Campus safety will remain a hot topic for higher ed throughout 2019, but a few key themes stand out as top higher ed trends. At Rave, we have noticed an increased interest in our campus safety-related content. We predict that community engagement through a community policing approach will continue to play a critical role in campus safety throughout 2019 and beyond.
The role of campus safety officials has evolved from locking doors when classes end and preventing property damage to addressing more serious concerns, such as sexual assaults, mental health issues and active shooters. As a result, colleges and universities have boosted the number of campus safety officials and their responsibilities. There are more than 4,000 police departments in higher education institutions across the U.S. Some officers have the authority to make arrests, carry guns and patrol off campus.
The majority of public colleges and universities (92%) have sworn and armed campus officers, compared to 38% of private institutions, according to the most recent report released by the Department of Justice (DOJ). While the number of armed campus police personnel has increased, numerous reports state there’s been a decrease in crime at higher education institutions. A recent FBI report said there weren’t any active shooter incidents in 2016 and 2017.
While the crime rate has gone down, the duty to protect the campus community hasn't. College campuses across the United States have started to focus on continuing to build community relations. This community policing approach helps students encounter campus safety officials in a positive capacity, building a routine presence and eventually helping students feel comfortable coming forward to report crimes, ask questions or seek
As such, focusing on key higher ed trends that enhance this community policing approach will only benefit college campuses everywhere.
Higher Ed Trends To Take Into 2019
1. Mass notification is only one approach to community engagement
A survey of private and public and higher education institutions in the United States found that colleges and universities were not using their mass notification systems to full ability. The survey results also revealed the biggest safety concerns for colleges and universities, how they're using the latest technology to communicate with Gen Z, and who the largest unprotected groups are on campus. The top safety concern for college campuses is severe weather, with 92% of survey respondents reporting that they use their mass notification systems for severe weather alerts alone. However, the data also indicates that campuses are missing out on other ways to engage with their community.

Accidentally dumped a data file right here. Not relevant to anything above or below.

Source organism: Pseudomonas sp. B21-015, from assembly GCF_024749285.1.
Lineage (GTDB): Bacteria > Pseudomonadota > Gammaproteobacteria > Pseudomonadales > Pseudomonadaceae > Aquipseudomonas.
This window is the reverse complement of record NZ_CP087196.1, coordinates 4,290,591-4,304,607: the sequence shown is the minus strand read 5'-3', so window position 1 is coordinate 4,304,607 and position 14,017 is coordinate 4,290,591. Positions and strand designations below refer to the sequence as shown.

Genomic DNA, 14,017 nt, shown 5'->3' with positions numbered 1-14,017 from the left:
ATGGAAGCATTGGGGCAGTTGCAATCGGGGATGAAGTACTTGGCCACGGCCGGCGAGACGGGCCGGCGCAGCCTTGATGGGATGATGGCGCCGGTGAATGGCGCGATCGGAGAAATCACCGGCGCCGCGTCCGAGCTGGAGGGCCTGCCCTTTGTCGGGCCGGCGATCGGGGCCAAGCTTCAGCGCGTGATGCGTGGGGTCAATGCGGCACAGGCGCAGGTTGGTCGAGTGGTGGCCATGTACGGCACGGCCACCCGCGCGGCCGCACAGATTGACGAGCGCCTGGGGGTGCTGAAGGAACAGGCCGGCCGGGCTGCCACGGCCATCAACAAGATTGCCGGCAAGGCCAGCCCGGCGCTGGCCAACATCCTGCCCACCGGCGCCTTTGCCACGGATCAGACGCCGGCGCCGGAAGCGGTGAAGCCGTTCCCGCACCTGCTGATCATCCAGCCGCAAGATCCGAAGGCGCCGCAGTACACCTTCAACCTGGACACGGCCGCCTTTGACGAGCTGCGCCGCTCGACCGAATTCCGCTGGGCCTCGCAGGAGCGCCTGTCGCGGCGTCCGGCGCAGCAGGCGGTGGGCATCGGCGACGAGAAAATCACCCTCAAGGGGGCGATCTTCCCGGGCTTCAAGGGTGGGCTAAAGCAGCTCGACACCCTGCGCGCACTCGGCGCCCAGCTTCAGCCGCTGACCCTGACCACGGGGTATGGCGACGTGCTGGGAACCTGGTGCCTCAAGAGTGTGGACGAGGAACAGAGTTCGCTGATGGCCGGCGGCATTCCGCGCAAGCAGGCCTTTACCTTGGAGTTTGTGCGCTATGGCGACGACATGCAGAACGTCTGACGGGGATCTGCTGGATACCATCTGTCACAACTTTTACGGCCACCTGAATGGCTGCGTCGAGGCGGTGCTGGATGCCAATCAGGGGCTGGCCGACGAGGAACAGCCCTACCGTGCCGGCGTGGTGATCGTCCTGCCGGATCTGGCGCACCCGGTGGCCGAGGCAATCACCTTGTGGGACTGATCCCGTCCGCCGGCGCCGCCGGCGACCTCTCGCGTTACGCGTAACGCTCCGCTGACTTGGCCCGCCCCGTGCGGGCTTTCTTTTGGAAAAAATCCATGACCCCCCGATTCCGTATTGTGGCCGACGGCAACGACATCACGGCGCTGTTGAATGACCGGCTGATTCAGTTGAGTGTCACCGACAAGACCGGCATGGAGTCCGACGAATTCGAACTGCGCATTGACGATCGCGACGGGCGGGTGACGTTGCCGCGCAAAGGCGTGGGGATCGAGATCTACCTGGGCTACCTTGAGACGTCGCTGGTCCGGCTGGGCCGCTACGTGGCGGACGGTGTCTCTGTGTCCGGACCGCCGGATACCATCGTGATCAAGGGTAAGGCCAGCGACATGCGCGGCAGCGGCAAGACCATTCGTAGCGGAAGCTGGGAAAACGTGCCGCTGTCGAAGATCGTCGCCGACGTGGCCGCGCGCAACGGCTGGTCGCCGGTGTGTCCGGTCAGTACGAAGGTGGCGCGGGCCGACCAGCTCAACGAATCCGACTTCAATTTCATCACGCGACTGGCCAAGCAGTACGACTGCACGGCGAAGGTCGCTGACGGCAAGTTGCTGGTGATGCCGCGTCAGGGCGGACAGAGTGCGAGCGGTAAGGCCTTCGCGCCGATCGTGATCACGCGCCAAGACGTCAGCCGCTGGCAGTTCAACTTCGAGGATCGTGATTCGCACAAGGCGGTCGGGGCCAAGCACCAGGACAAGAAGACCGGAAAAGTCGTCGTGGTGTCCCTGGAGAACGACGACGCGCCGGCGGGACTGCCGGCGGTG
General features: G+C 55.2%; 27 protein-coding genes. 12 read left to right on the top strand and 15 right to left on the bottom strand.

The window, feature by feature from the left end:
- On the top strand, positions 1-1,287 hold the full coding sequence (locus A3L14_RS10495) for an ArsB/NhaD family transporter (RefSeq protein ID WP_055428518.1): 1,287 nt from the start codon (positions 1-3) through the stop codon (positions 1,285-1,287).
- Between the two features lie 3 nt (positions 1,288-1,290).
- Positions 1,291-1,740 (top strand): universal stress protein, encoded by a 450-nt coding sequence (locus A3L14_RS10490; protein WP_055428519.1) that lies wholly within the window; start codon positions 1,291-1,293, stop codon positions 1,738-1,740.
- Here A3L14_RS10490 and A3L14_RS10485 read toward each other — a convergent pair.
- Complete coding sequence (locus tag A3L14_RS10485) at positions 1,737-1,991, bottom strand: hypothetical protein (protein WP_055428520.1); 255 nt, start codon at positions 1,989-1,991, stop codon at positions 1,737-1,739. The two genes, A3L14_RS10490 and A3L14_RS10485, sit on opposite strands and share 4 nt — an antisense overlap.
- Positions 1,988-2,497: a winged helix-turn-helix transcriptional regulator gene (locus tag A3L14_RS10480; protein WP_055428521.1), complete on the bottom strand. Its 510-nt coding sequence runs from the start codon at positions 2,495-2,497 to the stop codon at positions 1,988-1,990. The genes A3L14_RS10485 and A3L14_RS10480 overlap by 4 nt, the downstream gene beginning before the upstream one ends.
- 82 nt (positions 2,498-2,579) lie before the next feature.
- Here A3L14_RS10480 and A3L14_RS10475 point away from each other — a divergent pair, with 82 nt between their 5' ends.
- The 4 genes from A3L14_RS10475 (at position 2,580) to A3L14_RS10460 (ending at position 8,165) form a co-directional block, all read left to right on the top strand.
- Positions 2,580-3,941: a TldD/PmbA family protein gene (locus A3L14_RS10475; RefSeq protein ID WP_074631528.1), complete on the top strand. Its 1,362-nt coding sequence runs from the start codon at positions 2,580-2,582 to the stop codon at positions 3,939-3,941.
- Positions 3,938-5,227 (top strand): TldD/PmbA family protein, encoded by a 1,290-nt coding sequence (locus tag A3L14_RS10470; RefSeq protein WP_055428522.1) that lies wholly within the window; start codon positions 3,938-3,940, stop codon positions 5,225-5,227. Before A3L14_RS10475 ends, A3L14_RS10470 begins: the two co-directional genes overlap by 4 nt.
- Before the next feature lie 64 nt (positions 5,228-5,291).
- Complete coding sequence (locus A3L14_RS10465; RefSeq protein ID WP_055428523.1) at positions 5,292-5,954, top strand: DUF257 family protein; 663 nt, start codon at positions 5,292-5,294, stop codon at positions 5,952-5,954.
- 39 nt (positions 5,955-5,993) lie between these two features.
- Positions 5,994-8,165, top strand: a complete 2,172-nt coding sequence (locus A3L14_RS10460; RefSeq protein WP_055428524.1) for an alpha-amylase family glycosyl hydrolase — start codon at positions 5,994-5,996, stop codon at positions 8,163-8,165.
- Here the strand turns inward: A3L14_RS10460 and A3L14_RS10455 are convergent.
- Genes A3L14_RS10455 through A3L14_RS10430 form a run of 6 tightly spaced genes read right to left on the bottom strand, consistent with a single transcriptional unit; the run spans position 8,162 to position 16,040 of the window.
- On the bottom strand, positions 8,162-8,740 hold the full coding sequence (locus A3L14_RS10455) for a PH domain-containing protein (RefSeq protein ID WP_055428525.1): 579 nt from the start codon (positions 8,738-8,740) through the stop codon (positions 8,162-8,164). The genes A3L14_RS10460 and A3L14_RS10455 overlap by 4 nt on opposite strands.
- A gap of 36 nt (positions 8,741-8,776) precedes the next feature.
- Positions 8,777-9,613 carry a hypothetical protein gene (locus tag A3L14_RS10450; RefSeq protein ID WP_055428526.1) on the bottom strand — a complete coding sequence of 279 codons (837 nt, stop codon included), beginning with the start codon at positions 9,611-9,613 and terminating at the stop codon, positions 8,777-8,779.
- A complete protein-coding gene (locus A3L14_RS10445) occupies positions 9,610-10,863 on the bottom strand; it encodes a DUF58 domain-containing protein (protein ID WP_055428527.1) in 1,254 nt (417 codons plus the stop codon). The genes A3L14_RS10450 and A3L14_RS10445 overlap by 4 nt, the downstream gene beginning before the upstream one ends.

2. Campuses must adapt to the new Gen Z population
Campus safety personnel are looking for new ways to engage with their student communities, such as interacting with them on a personal level and holding self-defense classes. There's still a challenge in engaging with the new crop of Generation Z students and campus safety officers will likely need to reach them where they are — on their phones.
3. Communicating during a crisis should go beyond email
In September 2018, Hurricane Florence barreled toward the U.S. with the Medical University of South Caroline (MUSC) in its sights. During the storm, the Medical University of South Carolina MUSC managed to keep operations running thanks to its crisis communication team and a mass notification system. MUSC had implemented the system in 2014 to send notifications to the 23,400 members of its campus community, which then evolved into communications during life safety incidents such as active shooters, earthquakes, and severe weather. The Crisis Management team was able to cut through clutter and send out 29 messages through email and text to the MUSC community, totaling 678,600 messages during that week.
4. "Buyer beware" when it comes to the rise in campus safety app options
A simple Google search for "campus safety apps" with lead you to 50,000,000 results, but beware of apps claiming they are an all-in-one low-cost solution.
Your vendor should be able to answer 10 questions to demonstrate their true value. For example, is your vendor properly safeguarding and authenticating your app? One way to find out easily is by going to the app store on your phone and seeing if you can easily download another school's app. Keep in mind who’s going to have access to your app, how you and your campus community will use these apps, what kind of information do you want to share, and how are you going to protect and authenticate your community.
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